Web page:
Question of timing

Is there an easy way of accessing the clock oscillator on an Atmega 168 Diecimila, please? Probing around the pins (even 9 & 10) produce no trace on a 20MHz scope, even at high gain. I'd prefer not to make non reversible changes to the hardware. Yes, I'm a noob! Thanks, Martin

Well you're looking on the correct pins and if your board is working at all (ie runs code) you should see the clock on those pins.

I am assuming that your oscilloscope, probe and Arduino board are known to be good and work properly and you have programmed the fuses in the ATmega168 correctly (or at lease have not changed them from the Arduino default!)

Crystal oscillator clock signals can be difficult things to observe because they are not typical logic level signals, usually more of a distorted sine wave than a square wave.

Have you connected the oscilloscope probe ground to the board? The usb connector body, side tab of the DC socket or a small piece of wire in the GND pin in the power socket will do, and you'll get a much better measurement if you do.

What is the input impedance of your oscilloscope probe? Anything less than 10 MOhm might cause problems by changing the load on the amplifier in the oscillator which could cause it to stop. If the board keeps working properly while you probe for the clock, then this is not the problem.

What horizontal resolution/time base have you set the oscilloscope to? Somewhere in the order of 50 to 100 nsec per division is what you'll need.

What vertical resolution/voltage have you set the oscilloscope to? Around 2 to 5 V per division is what you'll need. You should see the clock on both sides of the crystal Q2, one side (pin 10) will be larger and squarer than the other. This is the output pin driving the crystal, the other pin (pin 9) is the input to the ATmega168.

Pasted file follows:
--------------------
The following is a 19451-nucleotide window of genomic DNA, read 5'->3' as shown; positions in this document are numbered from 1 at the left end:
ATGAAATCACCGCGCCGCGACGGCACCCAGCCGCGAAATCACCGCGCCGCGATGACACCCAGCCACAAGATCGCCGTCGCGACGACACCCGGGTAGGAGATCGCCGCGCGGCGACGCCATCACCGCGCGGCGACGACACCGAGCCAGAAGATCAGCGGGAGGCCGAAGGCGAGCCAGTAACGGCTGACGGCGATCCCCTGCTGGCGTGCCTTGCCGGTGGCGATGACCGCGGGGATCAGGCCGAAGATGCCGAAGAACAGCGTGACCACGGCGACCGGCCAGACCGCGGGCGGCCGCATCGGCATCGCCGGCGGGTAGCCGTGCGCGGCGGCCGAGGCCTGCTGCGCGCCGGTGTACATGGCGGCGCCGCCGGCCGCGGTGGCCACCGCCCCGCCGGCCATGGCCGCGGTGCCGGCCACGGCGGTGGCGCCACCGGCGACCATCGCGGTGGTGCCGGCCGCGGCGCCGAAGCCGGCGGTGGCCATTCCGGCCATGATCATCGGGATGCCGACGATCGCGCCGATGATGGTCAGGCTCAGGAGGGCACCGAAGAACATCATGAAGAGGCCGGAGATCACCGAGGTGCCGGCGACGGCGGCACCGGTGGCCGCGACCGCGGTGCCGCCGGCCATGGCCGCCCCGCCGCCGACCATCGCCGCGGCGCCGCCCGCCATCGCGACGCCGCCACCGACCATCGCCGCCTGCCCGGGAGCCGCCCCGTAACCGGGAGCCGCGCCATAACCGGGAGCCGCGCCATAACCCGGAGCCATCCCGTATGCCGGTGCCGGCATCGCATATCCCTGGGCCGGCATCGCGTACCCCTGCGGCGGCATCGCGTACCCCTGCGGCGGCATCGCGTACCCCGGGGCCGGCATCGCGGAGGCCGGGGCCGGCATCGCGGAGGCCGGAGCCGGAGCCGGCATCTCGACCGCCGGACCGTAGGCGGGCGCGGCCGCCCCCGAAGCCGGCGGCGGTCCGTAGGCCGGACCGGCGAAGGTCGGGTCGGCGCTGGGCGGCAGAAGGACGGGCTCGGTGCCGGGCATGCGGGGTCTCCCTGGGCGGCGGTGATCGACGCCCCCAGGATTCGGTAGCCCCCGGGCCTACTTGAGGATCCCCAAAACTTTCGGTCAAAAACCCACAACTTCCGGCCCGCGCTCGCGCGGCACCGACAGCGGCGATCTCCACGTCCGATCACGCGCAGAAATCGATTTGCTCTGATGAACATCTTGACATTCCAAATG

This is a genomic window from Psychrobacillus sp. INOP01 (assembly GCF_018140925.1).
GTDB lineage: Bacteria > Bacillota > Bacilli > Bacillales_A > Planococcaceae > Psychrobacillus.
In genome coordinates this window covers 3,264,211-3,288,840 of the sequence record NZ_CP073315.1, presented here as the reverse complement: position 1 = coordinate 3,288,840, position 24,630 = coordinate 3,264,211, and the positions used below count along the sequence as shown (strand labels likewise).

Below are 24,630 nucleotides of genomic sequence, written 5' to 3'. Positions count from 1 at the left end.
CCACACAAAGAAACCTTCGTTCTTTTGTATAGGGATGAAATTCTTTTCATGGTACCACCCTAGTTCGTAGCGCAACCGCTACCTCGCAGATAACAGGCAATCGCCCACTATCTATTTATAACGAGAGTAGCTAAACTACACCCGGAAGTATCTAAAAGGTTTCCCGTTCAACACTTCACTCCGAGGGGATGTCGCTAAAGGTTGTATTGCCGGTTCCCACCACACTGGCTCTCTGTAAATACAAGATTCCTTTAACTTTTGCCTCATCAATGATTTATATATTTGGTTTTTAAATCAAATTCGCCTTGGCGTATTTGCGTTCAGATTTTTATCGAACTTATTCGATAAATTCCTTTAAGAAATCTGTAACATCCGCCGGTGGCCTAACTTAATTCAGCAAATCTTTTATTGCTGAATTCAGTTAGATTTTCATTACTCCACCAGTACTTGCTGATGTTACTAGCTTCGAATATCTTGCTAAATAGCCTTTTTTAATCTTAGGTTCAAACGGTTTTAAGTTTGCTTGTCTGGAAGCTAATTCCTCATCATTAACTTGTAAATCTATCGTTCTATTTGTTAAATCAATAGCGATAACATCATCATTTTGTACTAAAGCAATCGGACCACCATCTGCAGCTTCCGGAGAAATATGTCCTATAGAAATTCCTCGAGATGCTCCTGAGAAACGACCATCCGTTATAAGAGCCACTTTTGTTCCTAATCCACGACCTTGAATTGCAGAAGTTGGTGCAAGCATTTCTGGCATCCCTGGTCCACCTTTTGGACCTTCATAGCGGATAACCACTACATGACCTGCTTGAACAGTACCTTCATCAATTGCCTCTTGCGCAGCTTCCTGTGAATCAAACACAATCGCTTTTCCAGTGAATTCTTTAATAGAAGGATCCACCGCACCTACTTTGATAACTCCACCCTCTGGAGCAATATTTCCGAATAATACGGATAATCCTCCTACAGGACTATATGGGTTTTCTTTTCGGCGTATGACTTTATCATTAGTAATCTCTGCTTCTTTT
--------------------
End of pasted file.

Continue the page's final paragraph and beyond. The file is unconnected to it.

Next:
Next is the trigger settings, which are more difficult to describe how to set without knowing what kind of scope you have - analogue or digital? - available trigger modes?

The basic idea is to set the trigger level to somewhere around the middle of where you expect the signal to be. In this case I'd expect something around 2.5V so start there and move it up or down a bit to see if you get anything. You want to set to either positive or negative edge triggering and starting on Auto mode might make it easier to begin with. Turn off any delayed sweep too.

Once you've found the clock, if you want to use it to drive something else you could try and take it from pin 10, the driven side of the crystal. Take care to not load the crystal too much (see above), use only high impedances and you may want to use an inverter IC (or two to get a signal the same as the clock) to buffer the signal and square it up again. But first make sure the voltage swing you see on pin 10 is enough to drive any buffer logic (ie swings below 0.8V and above 2.0V, TTL)

Another option, as described on page 34 of the ATmega168 , is to output the clock on the CLKO pin (pin 14) but this requires changing fuses.

Could the relatively high capacitive load of a passive scope probe be the problem?

It must be the probes, as suggested by CMiYC. I got Arduino to fade a led on board pin 9 and can witness the PWM quite clearly on the 'scope (old Hameg 203 analogue). When I apply probe to pin 9 or 10 (IC) the 168 stops working. Do you think I could successfully drive a CMOS 74HC390 via a capacitor without conditioning the signal first?

Sukkitinsee, I suppose! :)

Grateful thanks letaage, for your extended advice. It was indeed the probe. I can now see the trace though it's at the limit of the scope's performance and much attenuated. I can proceed now. Thanks again! ;)